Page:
The longevity of this issue demonstrates that the call for affinity housing will not extinguish over time, so long as the College fails to address the residential needs of the marginalized members of its community.

This is the opposite of the truth. That the College has successfully resisted calls for black-only housing for 50 years indicates that it is likely to be able to do so forever. Moreover, the primary purpose of Neighborhood Housing, instituted more than a decade ago and then abandoned, was to prevent student self-segregation, primarily of African-Americans and male helmet-sport athletes. Williams does not care if black students constantly campaign for affinity housing. It has successfully stymied their preferences for five decades!

Furthermore, affinity housing has successfully been implemented by many of the College’s peer institutions, including Amherst, Bates and Wesleyan.

Evidence? If only Williams had a competent student paper which might, you know, report on what is happening at other schools. If the Amherst theme houses are so successful, then why are students only allowed to live in them for 2 years?

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Affinity Housing, 1

The Record editorialized in favor of “affinity housing,” one of the demands made by CARE Now to both President Mandel (pdf) and the trustees. This means, more or less, reserving/restricting specific houses for/to black/Hispanic/Asian students. No one knows more about the history/politics/propaganda of Williams housing than I do, so let’s dive in. Day 1.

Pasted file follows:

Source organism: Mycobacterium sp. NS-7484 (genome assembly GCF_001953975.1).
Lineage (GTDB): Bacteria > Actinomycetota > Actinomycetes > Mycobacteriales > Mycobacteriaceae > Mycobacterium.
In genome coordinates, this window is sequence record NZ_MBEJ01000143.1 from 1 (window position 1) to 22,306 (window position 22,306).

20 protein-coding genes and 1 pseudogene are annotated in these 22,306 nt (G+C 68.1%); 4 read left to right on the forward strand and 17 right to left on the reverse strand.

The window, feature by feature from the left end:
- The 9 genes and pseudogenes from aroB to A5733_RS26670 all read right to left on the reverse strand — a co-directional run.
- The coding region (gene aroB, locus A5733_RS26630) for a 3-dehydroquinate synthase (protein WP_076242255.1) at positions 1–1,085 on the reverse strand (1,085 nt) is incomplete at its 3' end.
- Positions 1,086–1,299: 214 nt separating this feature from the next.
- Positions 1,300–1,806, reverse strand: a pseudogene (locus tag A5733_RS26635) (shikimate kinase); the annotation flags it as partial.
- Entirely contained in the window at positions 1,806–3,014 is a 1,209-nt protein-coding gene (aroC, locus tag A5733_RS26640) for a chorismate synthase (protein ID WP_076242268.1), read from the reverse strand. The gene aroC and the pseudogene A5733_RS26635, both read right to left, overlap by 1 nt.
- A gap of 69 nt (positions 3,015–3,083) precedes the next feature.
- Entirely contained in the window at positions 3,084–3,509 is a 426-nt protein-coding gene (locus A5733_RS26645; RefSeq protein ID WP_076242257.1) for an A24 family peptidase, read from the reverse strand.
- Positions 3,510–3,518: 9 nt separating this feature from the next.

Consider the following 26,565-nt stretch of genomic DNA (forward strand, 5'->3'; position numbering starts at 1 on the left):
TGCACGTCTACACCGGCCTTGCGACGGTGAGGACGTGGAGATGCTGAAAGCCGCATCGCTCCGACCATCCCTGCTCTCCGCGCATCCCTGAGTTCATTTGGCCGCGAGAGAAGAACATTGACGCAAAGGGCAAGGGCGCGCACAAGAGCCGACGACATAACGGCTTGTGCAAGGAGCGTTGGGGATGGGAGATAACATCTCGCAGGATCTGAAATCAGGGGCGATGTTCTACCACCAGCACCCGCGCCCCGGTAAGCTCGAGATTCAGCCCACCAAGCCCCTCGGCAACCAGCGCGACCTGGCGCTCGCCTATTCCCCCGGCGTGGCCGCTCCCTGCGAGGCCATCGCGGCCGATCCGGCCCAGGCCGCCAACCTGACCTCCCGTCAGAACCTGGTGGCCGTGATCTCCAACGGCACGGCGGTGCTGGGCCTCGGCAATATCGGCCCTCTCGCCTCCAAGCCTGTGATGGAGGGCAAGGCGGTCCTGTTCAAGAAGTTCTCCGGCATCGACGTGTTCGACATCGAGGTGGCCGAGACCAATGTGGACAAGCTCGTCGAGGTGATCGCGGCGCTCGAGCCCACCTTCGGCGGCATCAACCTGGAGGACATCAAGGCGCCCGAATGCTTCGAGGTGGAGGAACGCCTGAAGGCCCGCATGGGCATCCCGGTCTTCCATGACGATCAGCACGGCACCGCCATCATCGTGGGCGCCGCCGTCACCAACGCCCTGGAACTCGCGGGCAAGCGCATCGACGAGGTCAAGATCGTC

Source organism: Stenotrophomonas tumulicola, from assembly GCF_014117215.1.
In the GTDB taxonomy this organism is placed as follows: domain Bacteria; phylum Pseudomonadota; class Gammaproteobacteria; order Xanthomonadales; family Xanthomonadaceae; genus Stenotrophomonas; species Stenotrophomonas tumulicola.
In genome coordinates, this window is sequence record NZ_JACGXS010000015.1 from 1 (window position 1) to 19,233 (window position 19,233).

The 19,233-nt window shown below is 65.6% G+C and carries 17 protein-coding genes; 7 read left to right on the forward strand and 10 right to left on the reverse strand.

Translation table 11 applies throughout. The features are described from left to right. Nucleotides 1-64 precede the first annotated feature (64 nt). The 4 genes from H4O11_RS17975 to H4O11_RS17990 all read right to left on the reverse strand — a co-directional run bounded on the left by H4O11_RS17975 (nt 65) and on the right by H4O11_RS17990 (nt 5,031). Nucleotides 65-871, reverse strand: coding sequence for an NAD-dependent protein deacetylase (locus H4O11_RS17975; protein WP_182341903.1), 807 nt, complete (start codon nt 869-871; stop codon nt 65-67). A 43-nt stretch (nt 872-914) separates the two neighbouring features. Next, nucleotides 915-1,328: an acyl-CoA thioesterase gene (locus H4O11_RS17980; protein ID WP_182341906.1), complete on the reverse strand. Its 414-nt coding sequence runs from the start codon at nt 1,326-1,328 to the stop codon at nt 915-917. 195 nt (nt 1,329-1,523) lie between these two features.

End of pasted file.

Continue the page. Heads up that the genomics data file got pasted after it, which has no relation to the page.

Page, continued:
Start with the Record:

Affinity housing, the third of CARE Now’s 12 demands, has been advocated for by students as early as 1969, when the Afro-American Society, which occupied Hopkins Hall in demonstration, named affinity housing as one of its demands.

Has anyone at the Record talked to someone who could explain this history? I doubt it! Although I occasionally hold out hope for individual reporters, like Arrington Luck, the Record, as an organization, is positively amateurish in its refusal to seek out knowledgeable sources. It is true that, for 50 years, students have wanted racial segregation in housing and the College has refused to provide it. Does that tell you something? It should!